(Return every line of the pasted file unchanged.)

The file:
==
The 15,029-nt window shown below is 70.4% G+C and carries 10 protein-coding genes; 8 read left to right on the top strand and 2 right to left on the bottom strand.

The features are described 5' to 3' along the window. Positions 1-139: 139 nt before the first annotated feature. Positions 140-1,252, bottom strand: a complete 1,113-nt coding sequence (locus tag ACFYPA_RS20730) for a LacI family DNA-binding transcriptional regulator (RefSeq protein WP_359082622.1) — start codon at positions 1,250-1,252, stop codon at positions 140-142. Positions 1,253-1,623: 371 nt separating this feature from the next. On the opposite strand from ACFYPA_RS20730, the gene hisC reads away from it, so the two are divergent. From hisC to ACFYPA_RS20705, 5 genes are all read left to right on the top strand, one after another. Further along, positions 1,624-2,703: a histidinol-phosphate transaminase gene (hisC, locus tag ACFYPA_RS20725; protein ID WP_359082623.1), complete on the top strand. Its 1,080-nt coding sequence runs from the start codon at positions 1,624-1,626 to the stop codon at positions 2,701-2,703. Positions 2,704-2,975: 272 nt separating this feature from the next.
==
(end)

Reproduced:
The 15,029-nt window shown below is 70.4% G+C and carries 10 protein-coding genes; 8 read left to right on the top strand and 2 right to left on the bottom strand.

The features are described 5' to 3' along the window. Positions 1-139: 139 nt before the first annotated feature. Positions 140-1,252, bottom strand: a complete 1,113-nt coding sequence (locus tag ACFYPA_RS20730) for a LacI family DNA-binding transcriptional regulator (RefSeq protein WP_359082622.1) — start codon at positions 1,250-1,252, stop codon at positions 140-142. Positions 1,253-1,623: 371 nt separating this feature from the next. On the opposite strand from ACFYPA_RS20730, the gene hisC reads away from it, so the two are divergent. From hisC to ACFYPA_RS20705, 5 genes are all read left to right on the top strand, one after another. Further along, positions 1,624-2,703: a histidinol-phosphate transaminase gene (hisC, locus tag ACFYPA_RS20725; protein ID WP_359082623.1), complete on the top strand. Its 1,080-nt coding sequence runs from the start codon at positions 1,624-1,626 to the stop codon at positions 2,701-2,703. Positions 2,704-2,975: 272 nt separating this feature from the next.